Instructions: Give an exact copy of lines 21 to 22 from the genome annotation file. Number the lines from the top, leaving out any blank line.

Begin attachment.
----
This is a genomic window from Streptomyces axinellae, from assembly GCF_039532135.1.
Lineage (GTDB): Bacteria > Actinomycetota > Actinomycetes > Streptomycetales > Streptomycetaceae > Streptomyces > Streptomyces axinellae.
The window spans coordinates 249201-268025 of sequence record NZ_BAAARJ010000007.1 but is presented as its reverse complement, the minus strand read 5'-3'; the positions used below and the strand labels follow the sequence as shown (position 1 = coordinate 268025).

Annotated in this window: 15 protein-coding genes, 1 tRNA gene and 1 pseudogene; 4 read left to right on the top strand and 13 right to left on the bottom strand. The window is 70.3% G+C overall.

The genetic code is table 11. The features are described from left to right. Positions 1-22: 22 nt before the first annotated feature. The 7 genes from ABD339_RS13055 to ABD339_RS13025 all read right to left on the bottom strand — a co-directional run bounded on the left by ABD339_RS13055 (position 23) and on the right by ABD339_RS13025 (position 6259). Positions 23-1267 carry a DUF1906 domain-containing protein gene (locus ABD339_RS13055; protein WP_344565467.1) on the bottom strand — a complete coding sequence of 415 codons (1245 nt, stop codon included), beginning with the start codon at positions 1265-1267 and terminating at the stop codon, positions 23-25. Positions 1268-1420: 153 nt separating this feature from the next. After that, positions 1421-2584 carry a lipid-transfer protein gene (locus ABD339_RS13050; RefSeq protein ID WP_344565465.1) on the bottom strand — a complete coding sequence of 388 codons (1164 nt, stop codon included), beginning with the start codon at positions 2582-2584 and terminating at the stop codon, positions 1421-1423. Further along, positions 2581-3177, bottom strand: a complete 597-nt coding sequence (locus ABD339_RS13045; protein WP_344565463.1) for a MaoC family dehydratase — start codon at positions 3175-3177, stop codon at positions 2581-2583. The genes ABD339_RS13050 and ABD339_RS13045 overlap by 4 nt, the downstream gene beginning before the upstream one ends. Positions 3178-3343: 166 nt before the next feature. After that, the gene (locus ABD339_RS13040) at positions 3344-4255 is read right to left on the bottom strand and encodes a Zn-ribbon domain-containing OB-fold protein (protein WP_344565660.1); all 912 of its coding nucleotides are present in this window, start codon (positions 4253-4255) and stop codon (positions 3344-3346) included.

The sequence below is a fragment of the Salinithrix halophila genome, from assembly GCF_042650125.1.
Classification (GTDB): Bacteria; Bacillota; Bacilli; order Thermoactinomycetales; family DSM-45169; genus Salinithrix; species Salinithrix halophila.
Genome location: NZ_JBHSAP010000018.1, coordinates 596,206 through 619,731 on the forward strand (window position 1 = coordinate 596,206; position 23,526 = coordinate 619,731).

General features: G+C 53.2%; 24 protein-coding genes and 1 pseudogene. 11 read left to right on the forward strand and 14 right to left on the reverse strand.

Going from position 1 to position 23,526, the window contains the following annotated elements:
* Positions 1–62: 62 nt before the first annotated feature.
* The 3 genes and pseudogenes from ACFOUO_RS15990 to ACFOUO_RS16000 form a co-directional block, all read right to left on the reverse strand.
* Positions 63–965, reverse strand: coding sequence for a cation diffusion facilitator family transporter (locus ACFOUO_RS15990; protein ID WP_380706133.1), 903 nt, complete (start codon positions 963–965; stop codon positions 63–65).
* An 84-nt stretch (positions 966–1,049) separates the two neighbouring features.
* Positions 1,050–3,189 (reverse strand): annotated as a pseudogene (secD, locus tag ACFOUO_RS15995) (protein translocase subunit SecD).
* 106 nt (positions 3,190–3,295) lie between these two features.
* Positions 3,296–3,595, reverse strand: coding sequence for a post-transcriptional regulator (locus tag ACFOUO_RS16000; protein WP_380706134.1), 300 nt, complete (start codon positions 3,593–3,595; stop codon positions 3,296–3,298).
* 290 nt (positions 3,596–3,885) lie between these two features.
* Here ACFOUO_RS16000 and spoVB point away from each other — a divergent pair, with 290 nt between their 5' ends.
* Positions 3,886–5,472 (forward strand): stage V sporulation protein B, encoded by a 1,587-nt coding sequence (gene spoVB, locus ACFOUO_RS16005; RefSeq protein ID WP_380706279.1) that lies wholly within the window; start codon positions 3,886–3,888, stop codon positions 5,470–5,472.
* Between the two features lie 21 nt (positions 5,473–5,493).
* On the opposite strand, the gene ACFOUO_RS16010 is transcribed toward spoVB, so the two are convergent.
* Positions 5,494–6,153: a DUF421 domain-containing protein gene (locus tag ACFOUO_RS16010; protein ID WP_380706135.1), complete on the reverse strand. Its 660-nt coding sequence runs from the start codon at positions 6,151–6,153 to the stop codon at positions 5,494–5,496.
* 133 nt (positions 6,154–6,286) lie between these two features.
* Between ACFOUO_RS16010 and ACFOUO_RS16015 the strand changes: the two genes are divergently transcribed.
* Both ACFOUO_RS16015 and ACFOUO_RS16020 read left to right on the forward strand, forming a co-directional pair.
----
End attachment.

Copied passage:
* Between the two features lie 21 nt (positions 5,473–5,493).
* On the opposite strand, the gene ACFOUO_RS16010 is transcribed toward spoVB, so the two are convergent.